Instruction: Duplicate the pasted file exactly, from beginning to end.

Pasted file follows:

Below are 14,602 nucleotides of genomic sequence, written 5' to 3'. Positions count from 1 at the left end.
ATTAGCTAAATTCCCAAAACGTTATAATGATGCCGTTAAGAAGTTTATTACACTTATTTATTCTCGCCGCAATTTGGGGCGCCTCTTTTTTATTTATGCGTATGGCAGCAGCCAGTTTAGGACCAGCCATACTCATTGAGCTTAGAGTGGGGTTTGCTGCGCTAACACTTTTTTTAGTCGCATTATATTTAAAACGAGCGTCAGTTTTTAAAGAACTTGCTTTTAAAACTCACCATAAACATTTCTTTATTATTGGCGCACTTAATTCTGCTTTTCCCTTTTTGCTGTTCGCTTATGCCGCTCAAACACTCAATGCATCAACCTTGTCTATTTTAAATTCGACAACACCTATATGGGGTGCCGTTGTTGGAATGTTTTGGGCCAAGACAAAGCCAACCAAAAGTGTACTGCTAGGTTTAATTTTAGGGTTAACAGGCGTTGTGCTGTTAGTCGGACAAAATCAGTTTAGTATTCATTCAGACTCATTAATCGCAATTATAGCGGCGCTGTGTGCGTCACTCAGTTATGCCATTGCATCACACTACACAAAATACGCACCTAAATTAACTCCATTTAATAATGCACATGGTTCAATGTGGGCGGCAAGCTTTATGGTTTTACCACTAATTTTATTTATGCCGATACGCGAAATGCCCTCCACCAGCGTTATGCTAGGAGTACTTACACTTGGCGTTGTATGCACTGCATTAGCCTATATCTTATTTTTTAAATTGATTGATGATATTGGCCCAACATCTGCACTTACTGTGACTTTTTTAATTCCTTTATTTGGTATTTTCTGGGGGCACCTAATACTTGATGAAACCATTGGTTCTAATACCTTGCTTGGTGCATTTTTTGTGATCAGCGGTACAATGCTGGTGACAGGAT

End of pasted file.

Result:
Below are 14,602 nucleotides of genomic sequence, written 5' to 3'. Positions count from 1 at the left end.
ATTAGCTAAATTCCCAAAACGTTATAATGATGCCGTTAAGAAGTTTATTACACTTATTTATTCTCGCCGCAATTTGGGGCGCCTCTTTTTTATTTATGCGTATGGCAGCAGCCAGTTTAGGACCAGCCATACTCATTGAGCTTAGAGTGGGGTTTGCTGCGCTAACACTTTTTTTAGTCGCATTATATTTAAAACGAGCGTCAGTTTTTAAAGAACTTGCTTTTAAAACTCACCATAAACATTTCTTTATTATTGGCGCACTTAATTCTGCTTTTCCCTTTTTGCTGTTCGCTTATGCCGCTCAAACACTCAATGCATCAACCTTGTCTATTTTAAATTCGACAACACCTATATGGGGTGCCGTTGTTGGAATGTTTTGGGCCAAGACAAAGCCAACCAAAAGTGTACTGCTAGGTTTAATTTTAGGGTTAACAGGCGTTGTGCTGTTAGTCGGACAAAATCAGTTTAGTATTCATTCAGACTCATTAATCGCAATTATAGCGGCGCTGTGTGCGTCACTCAGTTATGCCATTGCATCACACTACACAAAATACGCACCTAAATTAACTCCATTTAATAATGCACATGGTTCAATGTGGGCGGCAAGCTTTATGGTTTTACCACTAATTTTATTTATGCCGATACGCGAAATGCCCTCCACCAGCGTTATGCTAGGAGTACTTACACTTGGCGTTGTATGCACTGCATTAGCCTATATCTTATTTTTTAAATTGATTGATGATATTGGCCCAACATCTGCACTTACTGTGACTTTTTTAATTCCTTTATTTGGTATTTTCTGGGGGCACCTAATACTTGATGAAACCATTGGTTCTAATACCTTGCTTGGTGCATTTTTTGTGATCAGCGGTACAATGCTGGTGACAGGAT